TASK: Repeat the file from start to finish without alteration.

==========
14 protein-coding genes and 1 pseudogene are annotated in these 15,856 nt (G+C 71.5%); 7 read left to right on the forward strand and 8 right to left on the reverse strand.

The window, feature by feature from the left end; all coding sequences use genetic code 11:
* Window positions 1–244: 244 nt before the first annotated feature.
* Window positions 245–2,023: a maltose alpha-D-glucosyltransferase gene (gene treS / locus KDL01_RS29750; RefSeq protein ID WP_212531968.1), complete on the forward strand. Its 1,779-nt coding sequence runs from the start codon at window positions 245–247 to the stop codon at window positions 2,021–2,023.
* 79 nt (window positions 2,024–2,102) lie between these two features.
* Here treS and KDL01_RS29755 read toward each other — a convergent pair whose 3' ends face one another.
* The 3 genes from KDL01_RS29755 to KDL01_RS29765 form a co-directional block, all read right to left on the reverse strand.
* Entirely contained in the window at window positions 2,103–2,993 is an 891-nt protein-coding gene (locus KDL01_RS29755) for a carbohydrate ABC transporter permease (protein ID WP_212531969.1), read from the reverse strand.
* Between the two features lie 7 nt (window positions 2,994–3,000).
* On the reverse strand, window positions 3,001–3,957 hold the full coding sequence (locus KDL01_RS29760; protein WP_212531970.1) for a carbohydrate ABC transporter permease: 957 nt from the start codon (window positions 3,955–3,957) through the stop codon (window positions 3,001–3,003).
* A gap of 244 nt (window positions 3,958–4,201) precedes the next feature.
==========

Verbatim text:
14 protein-coding genes and 1 pseudogene are annotated in these 15,856 nt (G+C 71.5%); 7 read left to right on the forward strand and 8 right to left on the reverse strand.

The window, feature by feature from the left end; all coding sequences use genetic code 11:
* Window positions 1–244: 244 nt before the first annotated feature.
* Window positions 245–2,023: a maltose alpha-D-glucosyltransferase gene (gene treS / locus KDL01_RS29750; RefSeq protein ID WP_212531968.1), complete on the forward strand. Its 1,779-nt coding sequence runs from the start codon at window positions 245–247 to the stop codon at window positions 2,021–2,023.
* 79 nt (window positions 2,024–2,102) lie between these two features.
* Here treS and KDL01_RS29755 read toward each other — a convergent pair whose 3' ends face one another.
* The 3 genes from KDL01_RS29755 to KDL01_RS29765 form a co-directional block, all read right to left on the reverse strand.
* Entirely contained in the window at window positions 2,103–2,993 is an 891-nt protein-coding gene (locus KDL01_RS29755) for a carbohydrate ABC transporter permease (protein ID WP_212531969.1), read from the reverse strand.
* Between the two features lie 7 nt (window positions 2,994–3,000).
* On the reverse strand, window positions 3,001–3,957 hold the full coding sequence (locus KDL01_RS29760; protein WP_212531970.1) for a carbohydrate ABC transporter permease: 957 nt from the start codon (window positions 3,955–3,957) through the stop codon (window positions 3,001–3,003).
* A gap of 244 nt (window positions 3,958–4,201) precedes the next feature.